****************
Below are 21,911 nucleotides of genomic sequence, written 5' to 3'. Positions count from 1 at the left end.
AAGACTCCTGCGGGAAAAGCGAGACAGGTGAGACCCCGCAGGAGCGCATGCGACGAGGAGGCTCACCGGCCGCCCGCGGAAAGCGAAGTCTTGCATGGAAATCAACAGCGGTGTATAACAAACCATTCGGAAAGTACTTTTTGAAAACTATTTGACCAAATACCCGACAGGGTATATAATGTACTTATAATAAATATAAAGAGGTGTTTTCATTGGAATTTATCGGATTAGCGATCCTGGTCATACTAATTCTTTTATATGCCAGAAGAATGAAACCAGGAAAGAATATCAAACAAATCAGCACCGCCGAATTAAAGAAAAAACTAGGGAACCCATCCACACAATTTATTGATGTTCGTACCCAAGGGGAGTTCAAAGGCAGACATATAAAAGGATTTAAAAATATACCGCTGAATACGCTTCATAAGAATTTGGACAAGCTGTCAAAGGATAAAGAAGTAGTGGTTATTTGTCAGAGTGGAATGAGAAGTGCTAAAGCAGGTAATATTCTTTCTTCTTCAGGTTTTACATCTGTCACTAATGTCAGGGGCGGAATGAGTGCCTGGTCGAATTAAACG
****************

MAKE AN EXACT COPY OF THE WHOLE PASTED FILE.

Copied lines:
Below are 21,911 nucleotides of genomic sequence, written 5' to 3'. Positions count from 1 at the left end.
AAGACTCCTGCGGGAAAAGCGAGACAGGTGAGACCCCGCAGGAGCGCATGCGACGAGGAGGCTCACCGGCCGCCCGCGGAAAGCGAAGTCTTGCATGGAAATCAACAGCGGTGTATAACAAACCATTCGGAAAGTACTTTTTGAAAACTATTTGACCAAATACCCGACAGGGTATATAATGTACTTATAATAAATATAAAGAGGTGTTTTCATTGGAATTTATCGGATTAGCGATCCTGGTCATACTAATTCTTTTATATGCCAGAAGAATGAAACCAGGAAAGAATATCAAACAAATCAGCACCGCCGAATTAAAGAAAAAACTAGGGAACCCATCCACACAATTTATTGATGTTCGTACCCAAGGGGAGTTCAAAGGCAGACATATAAAAGGATTTAAAAATATACCGCTGAATACGCTTCATAAGAATTTGGACAAGCTGTCAAAGGATAAAGAAGTAGTGGTTATTTGTCAGAGTGGAATGAGAAGTGCTAAAGCAGGTAATATTCTTTCTTCTTCAGGTTTTACATCTGTCACTAATGTCAGGGGCGGAATGAGTGCCTGGTCGAATTAAACG